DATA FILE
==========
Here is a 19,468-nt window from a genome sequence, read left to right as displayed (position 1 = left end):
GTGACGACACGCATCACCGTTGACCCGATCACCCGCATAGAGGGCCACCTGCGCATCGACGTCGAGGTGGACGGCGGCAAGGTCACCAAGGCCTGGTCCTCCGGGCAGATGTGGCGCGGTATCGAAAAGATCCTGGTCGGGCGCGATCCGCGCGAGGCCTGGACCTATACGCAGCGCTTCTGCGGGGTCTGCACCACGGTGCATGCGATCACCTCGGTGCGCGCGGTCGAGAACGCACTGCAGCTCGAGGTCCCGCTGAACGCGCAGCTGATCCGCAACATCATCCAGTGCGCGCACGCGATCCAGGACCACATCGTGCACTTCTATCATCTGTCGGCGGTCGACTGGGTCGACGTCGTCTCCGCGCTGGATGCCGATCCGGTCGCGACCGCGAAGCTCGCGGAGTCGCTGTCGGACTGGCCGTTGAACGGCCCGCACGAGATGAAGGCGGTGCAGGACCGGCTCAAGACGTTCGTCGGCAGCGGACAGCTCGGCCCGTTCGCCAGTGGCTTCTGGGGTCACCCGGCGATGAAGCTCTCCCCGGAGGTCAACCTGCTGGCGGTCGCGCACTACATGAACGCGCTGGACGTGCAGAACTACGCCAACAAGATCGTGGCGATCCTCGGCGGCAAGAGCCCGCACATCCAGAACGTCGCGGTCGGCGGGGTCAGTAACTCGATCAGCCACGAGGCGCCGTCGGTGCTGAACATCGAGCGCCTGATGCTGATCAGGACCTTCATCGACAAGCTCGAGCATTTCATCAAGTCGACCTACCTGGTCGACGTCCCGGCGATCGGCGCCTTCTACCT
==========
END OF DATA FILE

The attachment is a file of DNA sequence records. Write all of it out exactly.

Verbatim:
Here is a 19,468-nt window from a genome sequence, read left to right as displayed (position 1 = left end):
GTGACGACACGCATCACCGTTGACCCGATCACCCGCATAGAGGGCCACCTGCGCATCGACGTCGAGGTGGACGGCGGCAAGGTCACCAAGGCCTGGTCCTCCGGGCAGATGTGGCGCGGTATCGAAAAGATCCTGGTCGGGCGCGATCCGCGCGAGGCCTGGACCTATACGCAGCGCTTCTGCGGGGTCTGCACCACGGTGCATGCGATCACCTCGGTGCGCGCGGTCGAGAACGCACTGCAGCTCGAGGTCCCGCTGAACGCGCAGCTGATCCGCAACATCATCCAGTGCGCGCACGCGATCCAGGACCACATCGTGCACTTCTATCATCTGTCGGCGGTCGACTGGGTCGACGTCGTCTCCGCGCTGGATGCCGATCCGGTCGCGACCGCGAAGCTCGCGGAGTCGCTGTCGGACTGGCCGTTGAACGGCCCGCACGAGATGAAGGCGGTGCAGGACCGGCTCAAGACGTTCGTCGGCAGCGGACAGCTCGGCCCGTTCGCCAGTGGCTTCTGGGGTCACCCGGCGATGAAGCTCTCCCCGGAGGTCAACCTGCTGGCGGTCGCGCACTACATGAACGCGCTGGACGTGCAGAACTACGCCAACAAGATCGTGGCGATCCTCGGCGGCAAGAGCCCGCACATCCAGAACGTCGCGGTCGGCGGGGTCAGTAACTCGATCAGCCACGAGGCGCCGTCGGTGCTGAACATCGAGCGCCTGATGCTGATCAGGACCTTCATCGACAAGCTCGAGCATTTCATCAAGTCGACCTACCTGGTCGACGTCCCGGCGATCGGCGCCTTCTACCT